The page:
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...spekaing of politeness, did you ever switch on the "Manner Mode" on your phone when getting on a train or bus? When commuting in Japan, dive into your phone's mode settings and then hold on!

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 At this point, you may have contemplated alternative means of transport instead of trains. Well...better think twice :)

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Next part: Reign of machines in Japan...

sakuraEvery year, spring in Japan gives an energy boost and invites to festive get-togethers. Spring in Japan indicates change with new beginnings and endings. The business year and even the school year both end in March and begin anew, fresh in April – around the same time as the cherry tree, Sakura, blossoms. It is a season where college graduates say their goodbyes and the young work force begins new careers. People across Japan wait for the Sakura to bloom in their region. The Sakura Zensen, or “Cherry blossom front”, indicates in what regions in Japan the Sakura is blooming. Naturally, the flowers start blooming from the south as it gets warmer, working their way up to the north following each of Japan’s islands in her archipelago.

Defend your spot under the tree!

sakura 2As soon as the Sakura blooms in their region, people are quick to reserve a spot under a tree so they can gather for a Hanami, “flower viewing”, together. You will see one blue plastic sheet after the other spread out under every Sakura tree as far as the eye can see. Many families enjoy the scenery during the daytime, relaxing and enjoying the warm sun-rays and cool breeze. University students, particularly freshman, get together and try to get to know each other, breaking the ice with stuttery introductions. And then there are all the company workers, men and women alike, who are ordered to find a spot for their company, waiting alone under the blooming trees to secure a good spot before it is taken by somebody else. Almost unimaginable to the western mind, this waiting can last many hours and even days! Then after work, when all the coworkers are available, they gather to eat, drink, play games and sometimes even sing together. This goes on well into the night even after dark. If they run out of food or drink, they call the local pizza or sushi delivery, and use GPS coordinates for the point of delivery…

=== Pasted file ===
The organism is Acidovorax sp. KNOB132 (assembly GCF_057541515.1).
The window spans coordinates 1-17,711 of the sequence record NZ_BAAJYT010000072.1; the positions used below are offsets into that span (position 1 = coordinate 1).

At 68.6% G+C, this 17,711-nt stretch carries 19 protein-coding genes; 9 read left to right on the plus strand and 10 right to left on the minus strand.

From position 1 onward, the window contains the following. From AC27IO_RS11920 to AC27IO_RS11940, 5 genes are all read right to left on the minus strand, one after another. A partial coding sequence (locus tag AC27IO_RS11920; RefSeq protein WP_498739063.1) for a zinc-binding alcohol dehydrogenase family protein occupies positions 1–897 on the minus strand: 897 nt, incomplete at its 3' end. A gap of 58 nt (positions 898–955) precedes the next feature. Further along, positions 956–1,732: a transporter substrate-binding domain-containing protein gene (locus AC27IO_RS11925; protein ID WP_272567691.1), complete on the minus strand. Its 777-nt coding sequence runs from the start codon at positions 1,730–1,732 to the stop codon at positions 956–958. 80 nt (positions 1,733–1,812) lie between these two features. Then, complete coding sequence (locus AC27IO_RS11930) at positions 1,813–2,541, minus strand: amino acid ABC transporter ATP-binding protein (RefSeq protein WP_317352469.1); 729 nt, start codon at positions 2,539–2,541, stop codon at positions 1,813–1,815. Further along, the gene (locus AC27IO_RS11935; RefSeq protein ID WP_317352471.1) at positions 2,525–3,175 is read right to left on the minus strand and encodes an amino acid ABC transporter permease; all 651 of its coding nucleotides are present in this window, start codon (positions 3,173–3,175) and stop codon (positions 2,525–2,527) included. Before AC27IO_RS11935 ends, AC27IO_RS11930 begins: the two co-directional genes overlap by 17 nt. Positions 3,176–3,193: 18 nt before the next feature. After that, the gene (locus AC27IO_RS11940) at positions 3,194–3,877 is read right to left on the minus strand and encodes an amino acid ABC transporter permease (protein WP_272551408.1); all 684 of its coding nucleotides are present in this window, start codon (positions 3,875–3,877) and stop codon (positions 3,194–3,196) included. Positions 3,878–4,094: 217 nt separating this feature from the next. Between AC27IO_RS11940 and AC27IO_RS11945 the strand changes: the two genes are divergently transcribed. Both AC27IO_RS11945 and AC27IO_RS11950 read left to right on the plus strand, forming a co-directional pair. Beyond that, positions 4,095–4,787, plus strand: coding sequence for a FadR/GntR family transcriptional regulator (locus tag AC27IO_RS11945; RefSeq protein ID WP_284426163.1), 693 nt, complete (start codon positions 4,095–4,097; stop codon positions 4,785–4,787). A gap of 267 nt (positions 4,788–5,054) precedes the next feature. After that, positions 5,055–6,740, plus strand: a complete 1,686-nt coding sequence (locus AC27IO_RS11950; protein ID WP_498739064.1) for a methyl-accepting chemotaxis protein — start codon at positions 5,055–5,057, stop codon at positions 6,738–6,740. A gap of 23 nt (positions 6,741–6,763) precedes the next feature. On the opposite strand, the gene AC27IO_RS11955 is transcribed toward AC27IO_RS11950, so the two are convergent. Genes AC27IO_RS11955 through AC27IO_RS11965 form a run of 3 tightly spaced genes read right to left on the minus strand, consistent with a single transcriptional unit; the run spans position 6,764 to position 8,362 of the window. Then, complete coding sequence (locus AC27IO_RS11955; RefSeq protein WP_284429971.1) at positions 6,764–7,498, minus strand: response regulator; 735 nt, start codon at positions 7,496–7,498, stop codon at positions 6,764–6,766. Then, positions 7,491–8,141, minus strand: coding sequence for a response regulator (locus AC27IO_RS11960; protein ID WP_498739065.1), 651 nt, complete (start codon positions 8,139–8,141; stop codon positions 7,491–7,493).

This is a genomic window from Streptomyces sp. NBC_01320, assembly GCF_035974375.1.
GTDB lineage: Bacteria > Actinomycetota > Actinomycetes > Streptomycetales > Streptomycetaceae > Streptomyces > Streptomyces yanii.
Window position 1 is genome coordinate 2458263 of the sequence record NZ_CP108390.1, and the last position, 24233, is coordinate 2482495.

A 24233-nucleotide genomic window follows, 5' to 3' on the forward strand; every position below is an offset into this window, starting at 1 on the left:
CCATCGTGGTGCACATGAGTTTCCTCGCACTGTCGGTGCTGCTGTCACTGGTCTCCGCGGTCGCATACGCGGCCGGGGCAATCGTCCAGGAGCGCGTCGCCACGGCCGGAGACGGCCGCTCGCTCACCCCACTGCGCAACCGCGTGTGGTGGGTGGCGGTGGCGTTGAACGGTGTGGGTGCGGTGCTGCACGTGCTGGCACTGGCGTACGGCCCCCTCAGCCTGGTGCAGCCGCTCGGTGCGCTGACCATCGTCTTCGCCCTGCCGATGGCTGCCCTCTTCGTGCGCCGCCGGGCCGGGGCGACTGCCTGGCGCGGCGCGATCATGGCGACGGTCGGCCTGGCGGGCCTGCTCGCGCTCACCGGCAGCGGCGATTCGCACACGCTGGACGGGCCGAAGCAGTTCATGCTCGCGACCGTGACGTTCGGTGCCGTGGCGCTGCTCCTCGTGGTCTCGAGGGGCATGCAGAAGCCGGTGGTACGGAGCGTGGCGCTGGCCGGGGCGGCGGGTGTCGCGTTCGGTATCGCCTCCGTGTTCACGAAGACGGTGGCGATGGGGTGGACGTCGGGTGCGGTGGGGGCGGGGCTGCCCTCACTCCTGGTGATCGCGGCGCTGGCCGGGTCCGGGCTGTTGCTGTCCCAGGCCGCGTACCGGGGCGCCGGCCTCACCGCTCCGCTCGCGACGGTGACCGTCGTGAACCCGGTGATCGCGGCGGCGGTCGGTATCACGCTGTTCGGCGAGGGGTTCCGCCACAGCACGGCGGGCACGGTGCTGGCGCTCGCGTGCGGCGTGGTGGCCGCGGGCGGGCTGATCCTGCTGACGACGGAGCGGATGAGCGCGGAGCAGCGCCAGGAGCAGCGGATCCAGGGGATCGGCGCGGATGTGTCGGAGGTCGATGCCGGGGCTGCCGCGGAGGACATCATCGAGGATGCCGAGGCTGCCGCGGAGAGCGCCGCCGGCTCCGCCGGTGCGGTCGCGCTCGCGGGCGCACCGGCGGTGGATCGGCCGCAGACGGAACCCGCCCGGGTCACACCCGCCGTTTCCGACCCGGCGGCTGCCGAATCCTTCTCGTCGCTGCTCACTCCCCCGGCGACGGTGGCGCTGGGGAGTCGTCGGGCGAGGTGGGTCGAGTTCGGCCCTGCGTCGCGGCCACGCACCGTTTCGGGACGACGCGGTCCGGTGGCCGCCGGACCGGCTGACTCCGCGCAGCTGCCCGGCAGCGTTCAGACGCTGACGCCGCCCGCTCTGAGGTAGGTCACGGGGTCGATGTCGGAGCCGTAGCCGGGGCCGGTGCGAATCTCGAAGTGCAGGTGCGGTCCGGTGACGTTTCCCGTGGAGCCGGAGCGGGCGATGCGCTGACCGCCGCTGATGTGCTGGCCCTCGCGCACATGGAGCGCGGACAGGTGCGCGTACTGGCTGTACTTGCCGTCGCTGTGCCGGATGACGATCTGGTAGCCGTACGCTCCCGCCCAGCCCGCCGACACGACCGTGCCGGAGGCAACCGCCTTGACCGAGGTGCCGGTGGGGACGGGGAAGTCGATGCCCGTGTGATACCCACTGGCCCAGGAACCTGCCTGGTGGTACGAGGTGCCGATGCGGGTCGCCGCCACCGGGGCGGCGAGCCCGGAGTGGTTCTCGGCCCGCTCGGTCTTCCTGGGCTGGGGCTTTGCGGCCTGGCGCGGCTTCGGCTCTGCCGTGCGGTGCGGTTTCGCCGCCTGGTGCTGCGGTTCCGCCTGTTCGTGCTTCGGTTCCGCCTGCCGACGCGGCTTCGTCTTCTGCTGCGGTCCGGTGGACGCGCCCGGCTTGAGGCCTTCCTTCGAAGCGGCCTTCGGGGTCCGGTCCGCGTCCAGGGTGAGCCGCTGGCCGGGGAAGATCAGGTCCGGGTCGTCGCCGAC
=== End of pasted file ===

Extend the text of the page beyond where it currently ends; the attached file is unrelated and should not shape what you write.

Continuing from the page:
Spring celebration at the cemetery

sakura 4Some people even bring private electric generators and floodlights so they can enjoy the Yozakura, “cherry blossoms at night”. Aoyama Bochi, the big cemetery in Aoyama in central Tokyo, is a famous Hanami spot and extremely popular for its Yozakura. The cherry blossoms are especially pretty at this sacred place, and throughout the night you will see many people gathering. Being a cemetery, there are graves everywhere but it doesn't seem to bother anyone. People enjoy Hanami, celebrating their goodbyes and new beginnings with those who have long since passed away.

"Otaku culture" in Japan came from people with particular tastes in specific culture that developed into their own subculture – in other words, a specific type of cultural obsession. In Japan, the label "Otaku" (used also as a noun) relates mostly to young men who are into video games, cartoons/manga, anime, and science-fiction – even collecting figures, dolls, games, and magazines (apparently not only in Japan, hint: The Big Bang Theory)  :) 

Anime costumes and digital bands

otaku1Otaku culture evolved into a modern cultural "thing" that has spread around the world. Even in Prague, you can find a Japanese grocery selling cosplay apparel. Explanation: cosplay (costumes + play) is another original element of Otaku, with many people dressing up as cartoon or anime characters. These days there are numerous  cosplay events in Japan and worldwide, the phenomenon has even brought to existence so-called maid cafes such as Cafe Athome  where Otaku people can relax, talk and be silly with cosplay maids.

People idolizing particular characters have formed special idol groups, and they organize daily live shows, such as AKB48 for instance – an idol group with a special theater in Akihabara. Otaku style audiences of mostly men hold lumica glow sticks and swing them around in unison, yelling their favorites idol's name and singing along together. Momoiro Clover Z is another very popular group but their fan base is more gender neutral. Some men even prefer complete digital idols who are actual anime characters to the living ones. They go to concerts, watching a big screen and chanting to this digital anomaly, having fun... In the end, it is quite harmless and cutely obsessing.